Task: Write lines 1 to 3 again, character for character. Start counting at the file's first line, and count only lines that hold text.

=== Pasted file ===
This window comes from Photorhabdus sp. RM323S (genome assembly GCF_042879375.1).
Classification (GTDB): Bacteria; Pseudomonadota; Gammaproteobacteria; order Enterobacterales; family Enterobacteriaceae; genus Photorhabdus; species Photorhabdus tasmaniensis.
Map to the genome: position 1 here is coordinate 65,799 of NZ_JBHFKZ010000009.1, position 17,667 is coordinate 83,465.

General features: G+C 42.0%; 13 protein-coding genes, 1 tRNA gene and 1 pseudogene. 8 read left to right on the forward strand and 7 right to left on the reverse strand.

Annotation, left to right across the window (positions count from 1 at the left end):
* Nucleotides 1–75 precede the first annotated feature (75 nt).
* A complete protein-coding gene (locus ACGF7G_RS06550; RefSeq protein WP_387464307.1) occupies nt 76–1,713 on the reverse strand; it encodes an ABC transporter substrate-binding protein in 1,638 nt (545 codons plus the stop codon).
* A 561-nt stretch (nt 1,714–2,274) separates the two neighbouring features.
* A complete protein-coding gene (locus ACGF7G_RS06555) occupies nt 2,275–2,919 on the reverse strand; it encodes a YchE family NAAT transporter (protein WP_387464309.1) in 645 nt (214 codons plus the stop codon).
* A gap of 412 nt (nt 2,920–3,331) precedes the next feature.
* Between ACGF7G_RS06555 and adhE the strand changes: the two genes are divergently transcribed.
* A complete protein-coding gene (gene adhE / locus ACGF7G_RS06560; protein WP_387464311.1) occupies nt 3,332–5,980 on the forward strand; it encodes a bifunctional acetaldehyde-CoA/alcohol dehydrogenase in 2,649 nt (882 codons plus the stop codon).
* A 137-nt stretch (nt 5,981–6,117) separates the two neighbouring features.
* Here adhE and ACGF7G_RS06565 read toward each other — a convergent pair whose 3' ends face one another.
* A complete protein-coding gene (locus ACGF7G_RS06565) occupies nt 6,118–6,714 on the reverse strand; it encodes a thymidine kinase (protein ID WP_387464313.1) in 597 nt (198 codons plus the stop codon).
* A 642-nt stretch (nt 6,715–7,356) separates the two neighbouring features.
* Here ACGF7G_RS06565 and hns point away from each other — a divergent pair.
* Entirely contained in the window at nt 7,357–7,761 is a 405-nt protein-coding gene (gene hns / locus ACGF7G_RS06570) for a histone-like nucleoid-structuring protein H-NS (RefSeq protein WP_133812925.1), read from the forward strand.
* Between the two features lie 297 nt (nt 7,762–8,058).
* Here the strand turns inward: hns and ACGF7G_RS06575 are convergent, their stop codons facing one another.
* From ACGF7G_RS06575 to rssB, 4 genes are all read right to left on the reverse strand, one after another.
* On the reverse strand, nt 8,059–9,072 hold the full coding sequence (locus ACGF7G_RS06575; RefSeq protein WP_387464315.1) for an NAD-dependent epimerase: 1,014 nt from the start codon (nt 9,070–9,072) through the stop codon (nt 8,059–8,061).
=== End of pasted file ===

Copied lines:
This window comes from Photorhabdus sp. RM323S (genome assembly GCF_042879375.1).
Classification (GTDB): Bacteria; Pseudomonadota; Gammaproteobacteria; order Enterobacterales; family Enterobacteriaceae; genus Photorhabdus; species Photorhabdus tasmaniensis.
Map to the genome: position 1 here is coordinate 65,799 of NZ_JBHFKZ010000009.1, position 17,667 is coordinate 83,465.